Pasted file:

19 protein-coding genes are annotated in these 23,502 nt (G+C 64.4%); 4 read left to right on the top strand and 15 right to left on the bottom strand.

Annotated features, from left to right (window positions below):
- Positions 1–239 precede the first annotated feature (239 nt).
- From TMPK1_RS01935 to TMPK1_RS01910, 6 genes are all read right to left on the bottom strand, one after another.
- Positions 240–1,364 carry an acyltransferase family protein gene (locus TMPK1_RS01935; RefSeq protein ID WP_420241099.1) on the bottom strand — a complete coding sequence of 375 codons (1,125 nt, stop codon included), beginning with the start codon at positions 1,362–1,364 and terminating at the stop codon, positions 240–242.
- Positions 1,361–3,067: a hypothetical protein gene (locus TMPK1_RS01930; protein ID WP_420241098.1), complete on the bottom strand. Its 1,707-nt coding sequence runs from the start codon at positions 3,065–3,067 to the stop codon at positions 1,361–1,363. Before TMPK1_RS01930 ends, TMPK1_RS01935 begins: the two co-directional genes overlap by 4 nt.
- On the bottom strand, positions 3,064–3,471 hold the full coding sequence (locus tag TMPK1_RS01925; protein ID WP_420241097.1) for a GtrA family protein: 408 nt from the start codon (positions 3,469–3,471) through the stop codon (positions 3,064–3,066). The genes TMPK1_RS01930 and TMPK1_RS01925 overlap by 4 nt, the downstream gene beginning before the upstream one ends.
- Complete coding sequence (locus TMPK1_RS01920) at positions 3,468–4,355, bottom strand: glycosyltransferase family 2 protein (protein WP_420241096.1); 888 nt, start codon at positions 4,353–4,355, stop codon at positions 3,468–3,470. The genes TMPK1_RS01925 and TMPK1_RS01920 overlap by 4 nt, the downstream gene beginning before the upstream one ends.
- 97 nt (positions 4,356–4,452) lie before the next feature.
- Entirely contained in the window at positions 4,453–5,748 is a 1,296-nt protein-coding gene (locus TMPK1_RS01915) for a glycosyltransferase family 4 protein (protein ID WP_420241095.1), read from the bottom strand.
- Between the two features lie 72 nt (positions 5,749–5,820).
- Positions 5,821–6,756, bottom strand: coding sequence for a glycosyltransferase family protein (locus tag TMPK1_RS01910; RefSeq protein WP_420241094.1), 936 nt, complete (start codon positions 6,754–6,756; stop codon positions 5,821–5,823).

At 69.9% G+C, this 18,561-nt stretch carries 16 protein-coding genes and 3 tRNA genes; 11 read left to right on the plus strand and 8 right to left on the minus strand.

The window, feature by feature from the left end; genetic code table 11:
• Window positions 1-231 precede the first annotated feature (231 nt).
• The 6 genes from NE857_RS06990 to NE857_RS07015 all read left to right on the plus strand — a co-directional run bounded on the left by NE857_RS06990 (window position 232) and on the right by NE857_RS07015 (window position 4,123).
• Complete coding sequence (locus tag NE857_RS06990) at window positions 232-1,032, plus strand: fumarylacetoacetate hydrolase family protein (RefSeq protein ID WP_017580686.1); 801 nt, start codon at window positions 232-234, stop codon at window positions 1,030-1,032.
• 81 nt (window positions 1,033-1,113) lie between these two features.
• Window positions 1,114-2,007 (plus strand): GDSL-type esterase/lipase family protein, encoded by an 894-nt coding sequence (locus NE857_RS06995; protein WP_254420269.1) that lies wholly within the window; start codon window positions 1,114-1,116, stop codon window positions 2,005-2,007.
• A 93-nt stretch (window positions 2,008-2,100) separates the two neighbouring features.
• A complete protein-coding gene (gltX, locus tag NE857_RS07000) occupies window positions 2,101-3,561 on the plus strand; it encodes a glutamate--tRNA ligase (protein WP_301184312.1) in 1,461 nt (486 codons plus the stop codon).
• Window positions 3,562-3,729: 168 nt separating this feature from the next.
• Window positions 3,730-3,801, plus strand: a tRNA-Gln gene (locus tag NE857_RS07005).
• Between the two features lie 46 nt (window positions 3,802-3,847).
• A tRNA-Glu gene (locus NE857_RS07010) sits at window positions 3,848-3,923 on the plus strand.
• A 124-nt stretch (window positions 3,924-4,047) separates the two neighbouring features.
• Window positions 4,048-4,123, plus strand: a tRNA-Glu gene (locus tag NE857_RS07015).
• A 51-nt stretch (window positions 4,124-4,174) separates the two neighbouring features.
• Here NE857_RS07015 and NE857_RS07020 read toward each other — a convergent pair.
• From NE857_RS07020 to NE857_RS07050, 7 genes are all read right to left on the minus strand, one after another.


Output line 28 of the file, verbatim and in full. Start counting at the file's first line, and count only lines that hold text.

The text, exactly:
• A 51-nt stretch (window positions 4,124-4,174) separates the two neighbouring features.